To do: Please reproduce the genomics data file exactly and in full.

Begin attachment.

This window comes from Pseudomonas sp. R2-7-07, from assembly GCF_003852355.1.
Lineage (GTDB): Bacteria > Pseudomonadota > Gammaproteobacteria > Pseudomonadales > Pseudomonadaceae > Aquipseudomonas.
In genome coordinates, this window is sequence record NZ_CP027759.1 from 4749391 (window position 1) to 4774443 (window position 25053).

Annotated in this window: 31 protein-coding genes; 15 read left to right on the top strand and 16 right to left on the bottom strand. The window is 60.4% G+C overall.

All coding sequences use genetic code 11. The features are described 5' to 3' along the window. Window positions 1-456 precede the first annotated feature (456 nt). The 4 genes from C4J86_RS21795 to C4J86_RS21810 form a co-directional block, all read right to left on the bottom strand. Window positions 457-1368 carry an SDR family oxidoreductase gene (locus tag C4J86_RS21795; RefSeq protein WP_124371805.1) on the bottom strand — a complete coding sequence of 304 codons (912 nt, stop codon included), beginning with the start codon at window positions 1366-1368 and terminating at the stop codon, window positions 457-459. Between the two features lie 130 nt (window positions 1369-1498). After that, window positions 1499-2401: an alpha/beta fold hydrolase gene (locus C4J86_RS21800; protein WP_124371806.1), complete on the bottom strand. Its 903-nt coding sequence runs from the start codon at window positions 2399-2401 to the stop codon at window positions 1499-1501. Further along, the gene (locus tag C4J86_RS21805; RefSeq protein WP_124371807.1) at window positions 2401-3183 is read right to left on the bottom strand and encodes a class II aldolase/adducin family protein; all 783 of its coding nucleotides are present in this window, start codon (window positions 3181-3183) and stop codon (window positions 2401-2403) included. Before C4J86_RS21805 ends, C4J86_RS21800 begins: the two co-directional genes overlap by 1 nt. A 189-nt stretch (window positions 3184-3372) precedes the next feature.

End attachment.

This window comes from Pseudomonas sp. R2-7-07, from assembly GCF_003852355.1.
Lineage (GTDB): Bacteria > Pseudomonadota > Gammaproteobacteria > Pseudomonadales > Pseudomonadaceae > Aquipseudomonas.
In genome coordinates, this window is sequence record NZ_CP027759.1 from 4749391 (window position 1) to 4774443 (window position 25053).

Annotated in this window: 31 protein-coding genes; 15 read left to right on the top strand and 16 right to left on the bottom strand. The window is 60.4% G+C overall.

All coding sequences use genetic code 11. The features are described 5' to 3' along the window. Window positions 1-456 precede the first annotated feature (456 nt). The 4 genes from C4J86_RS21795 to C4J86_RS21810 form a co-directional block, all read right to left on the bottom strand. Window positions 457-1368 carry an SDR family oxidoreductase gene (locus tag C4J86_RS21795; RefSeq protein WP_124371805.1) on the bottom strand — a complete coding sequence of 304 codons (912 nt, stop codon included), beginning with the start codon at window positions 1366-1368 and terminating at the stop codon, window positions 457-459. Between the two features lie 130 nt (window positions 1369-1498). After that, window positions 1499-2401: an alpha/beta fold hydrolase gene (locus C4J86_RS21800; protein WP_124371806.1), complete on the bottom strand. Its 903-nt coding sequence runs from the start codon at window positions 2399-2401 to the stop codon at window positions 1499-1501. Further along, the gene (locus tag C4J86_RS21805; RefSeq protein WP_124371807.1) at window positions 2401-3183 is read right to left on the bottom strand and encodes a class II aldolase/adducin family protein; all 783 of its coding nucleotides are present in this window, start codon (window positions 3181-3183) and stop codon (window positions 2401-2403) included. Before C4J86_RS21805 ends, C4J86_RS21800 begins: the two co-directional genes overlap by 1 nt. A 189-nt stretch (window positions 3184-3372) precedes the next feature.